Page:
CiC has worked with Birmingham Children's Hospital since 2014 providing the Staff Support Service to employees at the organisation. As part of the collaborative relationship between the two organisations, Birmingham Children's Hospital contact Sarah Brown provided CiC with her opinions on how CiC drastically improved the service levels in this field at the hospital.
Birmingham Children’s Hospital is one of the UK’s leading providers of paediatric care, treating and supporting 90,000 children, young people and their families each year.
The hospital has a global reputation for excellence in many life-changing specialist services, including the treatment of the most complex heart conditions, chronic liver and kidney disease, cancer, serious burns, epilepsy, neurology and cystic fibrosis. It is home to Europe’s largest singlesite intensive care unit for children, a major trauma centre and groundbreaking mental health services.
The facilities and technical expertise at the hospital are world-leading but it’s the hospital’s team of 3,700 people that make them all work on behalf of the children and their families, providing the all-important human touch, care and support.
Working with psychological wellbeing specialist CiC, Birmingham Children’s Hospital has delivered a 24/7 back-up service for emotional support, adding a level of security for all employees, encouraging openness and demonstrating it cares – all of which has led to falls in reported cases of employee stress.
Working with often seriously ill children can, understandably, take its toll on employees, many of whom deal with handling sensitive and emotionally-charged situations on a daily basis.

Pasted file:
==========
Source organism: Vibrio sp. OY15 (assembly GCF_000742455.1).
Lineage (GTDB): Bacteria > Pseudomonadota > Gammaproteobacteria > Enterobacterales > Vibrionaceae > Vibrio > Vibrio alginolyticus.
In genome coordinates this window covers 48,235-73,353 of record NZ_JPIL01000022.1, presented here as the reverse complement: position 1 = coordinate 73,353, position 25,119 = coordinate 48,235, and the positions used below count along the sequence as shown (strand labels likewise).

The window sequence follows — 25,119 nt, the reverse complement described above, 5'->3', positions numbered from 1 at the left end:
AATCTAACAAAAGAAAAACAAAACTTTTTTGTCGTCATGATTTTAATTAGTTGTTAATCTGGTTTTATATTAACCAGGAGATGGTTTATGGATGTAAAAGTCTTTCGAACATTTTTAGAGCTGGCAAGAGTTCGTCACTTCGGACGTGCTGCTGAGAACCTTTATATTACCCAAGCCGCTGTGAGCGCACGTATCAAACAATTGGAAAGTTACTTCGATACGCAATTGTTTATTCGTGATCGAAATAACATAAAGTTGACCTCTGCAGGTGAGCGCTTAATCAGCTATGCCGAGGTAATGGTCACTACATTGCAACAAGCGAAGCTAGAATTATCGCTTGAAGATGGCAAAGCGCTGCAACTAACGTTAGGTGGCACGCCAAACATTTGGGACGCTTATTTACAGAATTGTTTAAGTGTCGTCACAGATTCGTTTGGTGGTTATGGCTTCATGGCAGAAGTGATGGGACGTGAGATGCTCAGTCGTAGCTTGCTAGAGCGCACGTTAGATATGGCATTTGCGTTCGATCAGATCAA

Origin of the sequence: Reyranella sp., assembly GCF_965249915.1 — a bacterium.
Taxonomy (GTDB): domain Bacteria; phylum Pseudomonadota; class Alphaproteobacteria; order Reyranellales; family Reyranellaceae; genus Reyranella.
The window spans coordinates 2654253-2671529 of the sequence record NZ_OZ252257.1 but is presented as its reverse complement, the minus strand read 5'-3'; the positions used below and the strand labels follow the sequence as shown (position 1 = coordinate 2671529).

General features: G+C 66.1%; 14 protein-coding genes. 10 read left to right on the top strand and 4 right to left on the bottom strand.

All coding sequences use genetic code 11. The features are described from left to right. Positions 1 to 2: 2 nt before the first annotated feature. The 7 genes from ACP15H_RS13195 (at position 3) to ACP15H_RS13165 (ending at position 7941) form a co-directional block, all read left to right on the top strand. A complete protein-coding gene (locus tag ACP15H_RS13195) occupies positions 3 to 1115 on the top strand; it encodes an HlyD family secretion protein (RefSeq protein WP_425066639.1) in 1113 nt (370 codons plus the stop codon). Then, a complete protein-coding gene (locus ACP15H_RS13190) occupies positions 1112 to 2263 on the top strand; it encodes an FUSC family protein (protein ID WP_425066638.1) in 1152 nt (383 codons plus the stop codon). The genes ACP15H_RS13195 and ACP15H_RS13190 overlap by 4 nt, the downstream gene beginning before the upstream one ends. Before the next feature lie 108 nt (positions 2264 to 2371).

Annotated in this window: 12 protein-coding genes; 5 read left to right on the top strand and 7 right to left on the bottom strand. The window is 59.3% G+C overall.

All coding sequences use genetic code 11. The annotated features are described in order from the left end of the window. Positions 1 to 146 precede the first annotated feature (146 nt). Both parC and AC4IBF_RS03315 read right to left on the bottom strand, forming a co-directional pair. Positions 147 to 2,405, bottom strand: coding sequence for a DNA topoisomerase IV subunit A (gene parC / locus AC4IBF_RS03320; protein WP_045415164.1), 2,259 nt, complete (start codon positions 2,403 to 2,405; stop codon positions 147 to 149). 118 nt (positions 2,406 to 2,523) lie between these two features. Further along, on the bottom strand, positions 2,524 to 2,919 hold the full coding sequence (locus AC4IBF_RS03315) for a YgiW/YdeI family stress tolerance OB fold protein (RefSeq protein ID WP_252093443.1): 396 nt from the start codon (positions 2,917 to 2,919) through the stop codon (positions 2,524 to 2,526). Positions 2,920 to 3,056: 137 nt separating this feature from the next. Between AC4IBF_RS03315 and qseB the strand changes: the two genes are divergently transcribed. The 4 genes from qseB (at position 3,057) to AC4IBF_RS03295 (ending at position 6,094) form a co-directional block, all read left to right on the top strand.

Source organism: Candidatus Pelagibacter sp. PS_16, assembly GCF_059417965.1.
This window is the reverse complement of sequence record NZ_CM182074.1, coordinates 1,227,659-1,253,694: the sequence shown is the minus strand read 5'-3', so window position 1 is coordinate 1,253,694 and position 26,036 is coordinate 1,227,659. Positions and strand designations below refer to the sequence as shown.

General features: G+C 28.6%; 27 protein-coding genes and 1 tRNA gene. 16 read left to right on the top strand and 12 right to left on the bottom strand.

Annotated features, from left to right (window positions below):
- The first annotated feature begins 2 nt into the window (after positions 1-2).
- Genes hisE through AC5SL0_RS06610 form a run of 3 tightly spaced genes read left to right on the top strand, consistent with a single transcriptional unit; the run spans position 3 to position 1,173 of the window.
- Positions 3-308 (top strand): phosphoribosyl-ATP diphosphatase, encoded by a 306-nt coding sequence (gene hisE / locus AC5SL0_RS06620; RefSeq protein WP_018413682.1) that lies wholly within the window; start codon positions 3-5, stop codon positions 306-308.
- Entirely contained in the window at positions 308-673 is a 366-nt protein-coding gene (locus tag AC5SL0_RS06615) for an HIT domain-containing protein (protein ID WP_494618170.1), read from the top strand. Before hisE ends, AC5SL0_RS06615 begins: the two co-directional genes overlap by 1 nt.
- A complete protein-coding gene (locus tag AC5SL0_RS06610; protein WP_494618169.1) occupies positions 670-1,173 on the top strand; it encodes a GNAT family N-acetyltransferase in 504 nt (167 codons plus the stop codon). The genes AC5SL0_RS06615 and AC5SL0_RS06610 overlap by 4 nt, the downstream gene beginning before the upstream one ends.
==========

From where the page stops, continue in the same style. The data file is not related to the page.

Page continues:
“It’s so important for our patients and their families that they have continuity of care from motivated, positive and resilient staff. People make a real difference to the children’s experience. They’re provided the x-factor in the treatment they receive. We do all we can in terms of education and equipment to help our staff do the best job they can,” says Sara Brown, Deputy Chief Officer for Workforce Development, at the Hospital.
“But the work is stressful and demanding emotionally, particularly when staff may be having conversations about end of life care or coping with the consequences of incidents and trauma.
“We have had an external therapy service in place for staff. But we found it just wasns’t responsive enough, and didn’t provide the flexibility needed to inspire total confidence and trust. At the same time we were looking closely at the findings from the National Staff Survey and evidence we had a rising number of people experiencing stress from work”
While employees were admitting to suffering from stress, actual sickness absence rates at the Hospital continued to be low (running at levels just above 3%, compared with 4% in the NHS nationally), suggesting that committed employees were fighting through their issues , while also potentially bottling up the stress.
Birmingham Children’s Hospital actively introduced a revamped package of improved health and wellbeing activities, training for managers, and the opportunity to learn new skills such as mindfulness. A central plank of the offering was tendering a new therapy service that offered 24/7 expert telephone support service and face-to-face therapy – won by CiC.